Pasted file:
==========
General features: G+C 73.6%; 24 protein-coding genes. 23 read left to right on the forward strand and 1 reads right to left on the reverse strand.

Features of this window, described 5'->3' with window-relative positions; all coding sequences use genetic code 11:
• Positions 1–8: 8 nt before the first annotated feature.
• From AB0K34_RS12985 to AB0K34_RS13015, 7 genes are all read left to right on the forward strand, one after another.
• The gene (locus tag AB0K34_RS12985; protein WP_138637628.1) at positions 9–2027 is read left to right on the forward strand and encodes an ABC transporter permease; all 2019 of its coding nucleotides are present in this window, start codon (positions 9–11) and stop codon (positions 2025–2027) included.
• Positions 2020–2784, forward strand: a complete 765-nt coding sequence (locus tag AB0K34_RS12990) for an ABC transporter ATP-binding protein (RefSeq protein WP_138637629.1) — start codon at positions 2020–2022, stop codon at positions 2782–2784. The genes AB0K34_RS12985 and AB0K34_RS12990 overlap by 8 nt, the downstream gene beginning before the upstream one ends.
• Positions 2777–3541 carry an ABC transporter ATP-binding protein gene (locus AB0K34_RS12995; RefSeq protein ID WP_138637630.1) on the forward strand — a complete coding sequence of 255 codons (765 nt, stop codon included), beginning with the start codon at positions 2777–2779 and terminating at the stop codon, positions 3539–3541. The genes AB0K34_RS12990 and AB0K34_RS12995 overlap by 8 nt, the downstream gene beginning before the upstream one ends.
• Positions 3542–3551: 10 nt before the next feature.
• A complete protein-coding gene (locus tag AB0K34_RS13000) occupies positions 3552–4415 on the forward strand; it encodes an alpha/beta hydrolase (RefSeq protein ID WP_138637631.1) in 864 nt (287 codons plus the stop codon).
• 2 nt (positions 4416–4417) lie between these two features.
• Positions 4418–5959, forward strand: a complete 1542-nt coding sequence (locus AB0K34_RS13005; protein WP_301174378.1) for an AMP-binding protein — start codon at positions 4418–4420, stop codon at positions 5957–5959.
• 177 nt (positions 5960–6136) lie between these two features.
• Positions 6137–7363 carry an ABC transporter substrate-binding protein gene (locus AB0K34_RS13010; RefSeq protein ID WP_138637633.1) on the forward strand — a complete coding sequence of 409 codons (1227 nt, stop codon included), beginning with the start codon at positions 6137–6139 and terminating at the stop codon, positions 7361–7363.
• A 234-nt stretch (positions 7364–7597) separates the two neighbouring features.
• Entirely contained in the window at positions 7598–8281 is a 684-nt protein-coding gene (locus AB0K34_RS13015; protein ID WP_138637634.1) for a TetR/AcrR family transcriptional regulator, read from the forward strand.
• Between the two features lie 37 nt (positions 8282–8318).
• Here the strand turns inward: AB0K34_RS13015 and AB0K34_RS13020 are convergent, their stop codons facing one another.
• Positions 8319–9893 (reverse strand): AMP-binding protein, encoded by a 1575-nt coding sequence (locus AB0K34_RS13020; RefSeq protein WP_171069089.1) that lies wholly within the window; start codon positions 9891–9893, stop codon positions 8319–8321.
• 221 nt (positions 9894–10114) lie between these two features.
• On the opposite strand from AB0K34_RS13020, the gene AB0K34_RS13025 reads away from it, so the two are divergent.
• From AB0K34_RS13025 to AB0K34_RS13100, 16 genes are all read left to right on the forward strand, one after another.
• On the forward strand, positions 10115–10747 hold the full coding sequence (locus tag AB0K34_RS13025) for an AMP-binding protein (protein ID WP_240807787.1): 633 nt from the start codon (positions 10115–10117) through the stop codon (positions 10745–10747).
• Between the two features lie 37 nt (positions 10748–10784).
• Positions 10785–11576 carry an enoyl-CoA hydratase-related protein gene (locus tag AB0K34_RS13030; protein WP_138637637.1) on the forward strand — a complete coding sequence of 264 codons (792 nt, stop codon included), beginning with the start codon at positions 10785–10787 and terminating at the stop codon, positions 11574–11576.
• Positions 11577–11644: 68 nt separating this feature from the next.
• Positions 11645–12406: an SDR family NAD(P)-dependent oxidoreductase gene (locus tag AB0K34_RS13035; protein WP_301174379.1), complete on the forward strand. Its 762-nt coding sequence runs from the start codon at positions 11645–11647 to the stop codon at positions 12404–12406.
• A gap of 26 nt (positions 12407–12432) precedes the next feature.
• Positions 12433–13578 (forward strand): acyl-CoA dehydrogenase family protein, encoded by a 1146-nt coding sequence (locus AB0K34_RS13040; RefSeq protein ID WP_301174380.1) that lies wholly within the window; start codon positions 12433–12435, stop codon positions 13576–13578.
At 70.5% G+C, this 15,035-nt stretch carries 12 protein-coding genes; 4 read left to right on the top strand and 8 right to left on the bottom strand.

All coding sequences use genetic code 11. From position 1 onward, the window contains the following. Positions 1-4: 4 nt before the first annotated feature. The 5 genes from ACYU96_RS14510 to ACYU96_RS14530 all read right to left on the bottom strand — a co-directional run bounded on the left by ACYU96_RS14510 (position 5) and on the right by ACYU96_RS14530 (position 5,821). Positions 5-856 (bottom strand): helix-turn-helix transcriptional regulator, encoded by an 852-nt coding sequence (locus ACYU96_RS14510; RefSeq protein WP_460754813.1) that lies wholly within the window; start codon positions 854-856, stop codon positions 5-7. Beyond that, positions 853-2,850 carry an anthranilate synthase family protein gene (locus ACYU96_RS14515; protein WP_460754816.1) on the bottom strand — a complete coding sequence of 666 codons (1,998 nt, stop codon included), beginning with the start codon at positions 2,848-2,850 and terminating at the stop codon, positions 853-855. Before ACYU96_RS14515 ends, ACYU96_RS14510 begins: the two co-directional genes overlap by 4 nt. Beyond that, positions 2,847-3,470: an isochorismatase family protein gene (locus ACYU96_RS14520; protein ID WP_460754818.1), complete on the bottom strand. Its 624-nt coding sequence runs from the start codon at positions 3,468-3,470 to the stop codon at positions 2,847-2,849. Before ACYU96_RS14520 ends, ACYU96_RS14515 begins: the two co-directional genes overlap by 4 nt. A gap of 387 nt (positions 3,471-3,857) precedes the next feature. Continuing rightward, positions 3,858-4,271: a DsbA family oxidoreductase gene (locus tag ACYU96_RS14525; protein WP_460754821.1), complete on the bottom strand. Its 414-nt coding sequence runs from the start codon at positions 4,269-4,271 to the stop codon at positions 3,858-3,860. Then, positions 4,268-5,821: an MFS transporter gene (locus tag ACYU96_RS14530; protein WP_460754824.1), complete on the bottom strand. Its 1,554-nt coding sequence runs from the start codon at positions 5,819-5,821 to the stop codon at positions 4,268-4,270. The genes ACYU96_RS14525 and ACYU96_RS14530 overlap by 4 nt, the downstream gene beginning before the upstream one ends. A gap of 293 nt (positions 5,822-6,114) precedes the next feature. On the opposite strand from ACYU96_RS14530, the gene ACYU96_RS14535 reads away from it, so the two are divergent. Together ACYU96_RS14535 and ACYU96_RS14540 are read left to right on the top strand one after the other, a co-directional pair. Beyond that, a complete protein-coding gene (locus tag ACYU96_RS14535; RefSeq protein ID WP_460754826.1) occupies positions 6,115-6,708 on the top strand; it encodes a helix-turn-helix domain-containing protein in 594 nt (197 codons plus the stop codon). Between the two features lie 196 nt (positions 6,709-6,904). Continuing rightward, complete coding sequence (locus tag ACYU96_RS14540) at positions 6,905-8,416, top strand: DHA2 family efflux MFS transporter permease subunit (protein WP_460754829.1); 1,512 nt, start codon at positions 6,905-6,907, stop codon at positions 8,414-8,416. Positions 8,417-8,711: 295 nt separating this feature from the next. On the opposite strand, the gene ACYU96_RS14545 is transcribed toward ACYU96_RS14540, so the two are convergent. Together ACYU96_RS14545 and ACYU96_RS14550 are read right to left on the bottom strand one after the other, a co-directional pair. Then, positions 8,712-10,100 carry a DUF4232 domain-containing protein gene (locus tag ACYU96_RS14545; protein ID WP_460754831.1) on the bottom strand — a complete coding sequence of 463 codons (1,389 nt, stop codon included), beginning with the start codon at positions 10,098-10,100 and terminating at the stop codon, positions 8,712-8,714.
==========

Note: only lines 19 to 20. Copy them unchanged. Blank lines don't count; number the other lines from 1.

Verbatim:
• 221 nt (positions 9894–10114) lie between these two features.
• On the opposite strand from AB0K34_RS13020, the gene AB0K34_RS13025 reads away from it, so the two are divergent.